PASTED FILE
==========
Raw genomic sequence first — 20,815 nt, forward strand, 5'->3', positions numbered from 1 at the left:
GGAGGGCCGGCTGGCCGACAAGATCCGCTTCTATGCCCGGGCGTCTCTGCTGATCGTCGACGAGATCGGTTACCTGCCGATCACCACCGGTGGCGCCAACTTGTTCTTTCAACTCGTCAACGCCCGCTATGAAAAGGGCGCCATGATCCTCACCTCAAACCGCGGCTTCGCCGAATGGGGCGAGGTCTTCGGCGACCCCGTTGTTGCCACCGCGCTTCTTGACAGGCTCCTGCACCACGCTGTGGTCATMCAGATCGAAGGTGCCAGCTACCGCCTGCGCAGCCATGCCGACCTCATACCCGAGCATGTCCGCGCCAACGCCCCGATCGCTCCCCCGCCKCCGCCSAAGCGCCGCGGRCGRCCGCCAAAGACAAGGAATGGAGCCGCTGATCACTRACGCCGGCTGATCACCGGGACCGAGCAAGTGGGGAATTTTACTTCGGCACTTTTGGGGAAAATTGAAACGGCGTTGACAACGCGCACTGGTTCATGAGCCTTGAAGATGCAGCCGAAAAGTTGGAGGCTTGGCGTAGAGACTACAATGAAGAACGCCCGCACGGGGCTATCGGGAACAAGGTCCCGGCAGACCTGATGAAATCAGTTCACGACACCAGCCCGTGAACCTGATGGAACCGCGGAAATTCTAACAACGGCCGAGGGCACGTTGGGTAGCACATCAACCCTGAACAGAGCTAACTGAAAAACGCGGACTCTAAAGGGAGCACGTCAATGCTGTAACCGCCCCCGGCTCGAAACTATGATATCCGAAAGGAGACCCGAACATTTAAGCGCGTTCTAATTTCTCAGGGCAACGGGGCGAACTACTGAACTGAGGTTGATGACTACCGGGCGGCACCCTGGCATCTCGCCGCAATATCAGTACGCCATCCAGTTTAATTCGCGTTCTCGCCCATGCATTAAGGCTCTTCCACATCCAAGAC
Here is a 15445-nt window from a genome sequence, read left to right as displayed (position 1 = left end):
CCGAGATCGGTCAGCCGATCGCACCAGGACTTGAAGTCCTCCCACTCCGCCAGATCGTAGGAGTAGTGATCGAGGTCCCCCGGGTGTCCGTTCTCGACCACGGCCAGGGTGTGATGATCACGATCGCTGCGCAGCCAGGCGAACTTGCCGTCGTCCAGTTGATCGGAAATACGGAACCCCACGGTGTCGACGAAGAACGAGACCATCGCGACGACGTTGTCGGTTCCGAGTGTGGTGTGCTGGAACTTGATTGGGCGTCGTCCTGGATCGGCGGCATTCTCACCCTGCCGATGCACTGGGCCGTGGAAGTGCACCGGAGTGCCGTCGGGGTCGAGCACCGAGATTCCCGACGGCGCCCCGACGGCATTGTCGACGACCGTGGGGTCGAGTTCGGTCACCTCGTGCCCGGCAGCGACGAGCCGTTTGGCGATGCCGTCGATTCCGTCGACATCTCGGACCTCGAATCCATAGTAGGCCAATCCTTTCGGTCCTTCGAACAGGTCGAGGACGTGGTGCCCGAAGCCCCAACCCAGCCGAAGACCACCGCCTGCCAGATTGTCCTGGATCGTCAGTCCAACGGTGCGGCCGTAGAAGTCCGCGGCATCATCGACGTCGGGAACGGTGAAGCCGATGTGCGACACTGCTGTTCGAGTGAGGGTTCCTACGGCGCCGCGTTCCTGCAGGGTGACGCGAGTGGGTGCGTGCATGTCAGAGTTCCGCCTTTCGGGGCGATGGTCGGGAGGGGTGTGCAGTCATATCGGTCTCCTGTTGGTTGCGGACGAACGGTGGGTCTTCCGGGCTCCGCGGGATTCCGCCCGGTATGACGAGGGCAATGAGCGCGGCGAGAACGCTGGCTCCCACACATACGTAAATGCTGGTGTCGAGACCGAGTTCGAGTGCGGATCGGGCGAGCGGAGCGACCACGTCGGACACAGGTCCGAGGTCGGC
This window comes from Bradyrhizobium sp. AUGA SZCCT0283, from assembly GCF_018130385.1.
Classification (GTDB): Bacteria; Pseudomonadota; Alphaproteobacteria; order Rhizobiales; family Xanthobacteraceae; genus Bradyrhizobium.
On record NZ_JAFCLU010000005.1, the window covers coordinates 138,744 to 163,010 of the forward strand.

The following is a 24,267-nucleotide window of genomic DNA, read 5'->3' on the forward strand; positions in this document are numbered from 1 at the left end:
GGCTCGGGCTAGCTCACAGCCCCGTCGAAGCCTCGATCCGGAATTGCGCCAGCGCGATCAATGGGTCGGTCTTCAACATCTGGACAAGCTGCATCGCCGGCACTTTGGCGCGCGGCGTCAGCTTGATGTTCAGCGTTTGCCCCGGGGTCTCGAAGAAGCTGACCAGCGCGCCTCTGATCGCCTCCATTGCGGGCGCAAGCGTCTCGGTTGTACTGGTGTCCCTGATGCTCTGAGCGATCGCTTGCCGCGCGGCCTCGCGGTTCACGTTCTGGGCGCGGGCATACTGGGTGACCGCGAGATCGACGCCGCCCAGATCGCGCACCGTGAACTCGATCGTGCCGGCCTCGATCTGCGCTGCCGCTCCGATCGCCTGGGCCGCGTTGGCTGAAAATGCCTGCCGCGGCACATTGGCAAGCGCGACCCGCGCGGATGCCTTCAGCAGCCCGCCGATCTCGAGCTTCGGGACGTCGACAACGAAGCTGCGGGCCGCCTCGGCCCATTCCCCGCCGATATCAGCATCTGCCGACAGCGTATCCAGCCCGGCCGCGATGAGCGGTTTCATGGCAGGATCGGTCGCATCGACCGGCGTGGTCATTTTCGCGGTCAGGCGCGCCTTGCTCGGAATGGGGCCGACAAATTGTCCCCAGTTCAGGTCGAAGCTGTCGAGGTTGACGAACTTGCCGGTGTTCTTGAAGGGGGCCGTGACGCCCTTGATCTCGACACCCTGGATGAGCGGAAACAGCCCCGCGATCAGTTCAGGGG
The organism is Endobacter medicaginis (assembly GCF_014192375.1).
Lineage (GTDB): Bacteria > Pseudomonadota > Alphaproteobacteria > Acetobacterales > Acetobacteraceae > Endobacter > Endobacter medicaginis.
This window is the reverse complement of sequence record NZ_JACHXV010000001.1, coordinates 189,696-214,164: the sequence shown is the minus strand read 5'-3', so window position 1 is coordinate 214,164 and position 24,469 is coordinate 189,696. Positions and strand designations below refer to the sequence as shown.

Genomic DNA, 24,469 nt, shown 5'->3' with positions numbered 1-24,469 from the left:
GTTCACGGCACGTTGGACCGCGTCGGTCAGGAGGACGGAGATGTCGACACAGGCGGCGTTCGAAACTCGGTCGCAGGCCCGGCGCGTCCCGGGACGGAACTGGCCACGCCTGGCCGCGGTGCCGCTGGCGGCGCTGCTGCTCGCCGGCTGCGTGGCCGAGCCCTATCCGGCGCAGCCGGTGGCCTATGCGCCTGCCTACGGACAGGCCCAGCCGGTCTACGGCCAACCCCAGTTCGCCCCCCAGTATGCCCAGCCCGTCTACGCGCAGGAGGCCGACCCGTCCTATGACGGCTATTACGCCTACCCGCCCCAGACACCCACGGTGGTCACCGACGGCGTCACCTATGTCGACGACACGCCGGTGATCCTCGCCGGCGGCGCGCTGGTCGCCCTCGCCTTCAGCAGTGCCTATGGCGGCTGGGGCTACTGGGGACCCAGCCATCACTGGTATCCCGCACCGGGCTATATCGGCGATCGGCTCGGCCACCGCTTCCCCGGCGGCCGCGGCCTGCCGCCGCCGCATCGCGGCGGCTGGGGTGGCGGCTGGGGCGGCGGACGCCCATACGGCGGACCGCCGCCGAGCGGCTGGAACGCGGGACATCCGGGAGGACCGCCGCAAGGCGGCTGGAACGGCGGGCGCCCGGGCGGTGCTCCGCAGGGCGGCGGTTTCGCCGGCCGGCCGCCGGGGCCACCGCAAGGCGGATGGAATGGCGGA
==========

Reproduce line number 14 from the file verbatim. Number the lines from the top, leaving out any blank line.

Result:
GTTCACGGCACGTTGGACCGCGTCGGTCAGGAGGACGGAGATGTCGACACAGGCGGCGTTCGAAACTCGGTCGCAGGCCCGGCGCGTCCCGGGACGGAACTGGCCACGCCTGGCCGCGGTGCCGCTGGCGGCGCTGCTGCTCGCCGGCTGCGTGGCCGAGCCCTATCCGGCGCAGCCGGTGGCCTATGCGCCTGCCTACGGACAGGCCCAGCCGGTCTACGGCCAACCCCAGTTCGCCCCCCAGTATGCCCAGCCCGTCTACGCGCAGGAGGCCGACCCGTCCTATGACGGCTATTACGCCTACCCGCCCCAGACACCCACGGTGGTCACCGACGGCGTCACCTATGTCGACGACACGCCGGTGATCCTCGCCGGCGGCGCGCTGGTCGCCCTCGCCTTCAGCAGTGCCTATGGCGGCTGGGGCTACTGGGGACCCAGCCATCACTGGTATCCCGCACCGGGCTATATCGGCGATCGGCTCGGCCACCGCTTCCCCGGCGGCCGCGGCCTGCCGCCGCCGCATCGCGGCGGCTGGGGTGGCGGCTGGGGCGGCGGACGCCCATACGGCGGACCGCCGCCGAGCGGCTGGAACGCGGGACATCCGGGAGGACCGCCGCAAGGCGGCTGGAACGGCGGGCGCCCGGGCGGTGCTCCGCAGGGCGGCGGTTTCGCCGGCCGGCCGCCGGGGCCACCGCAAGGCGGATGGAATGGCGGA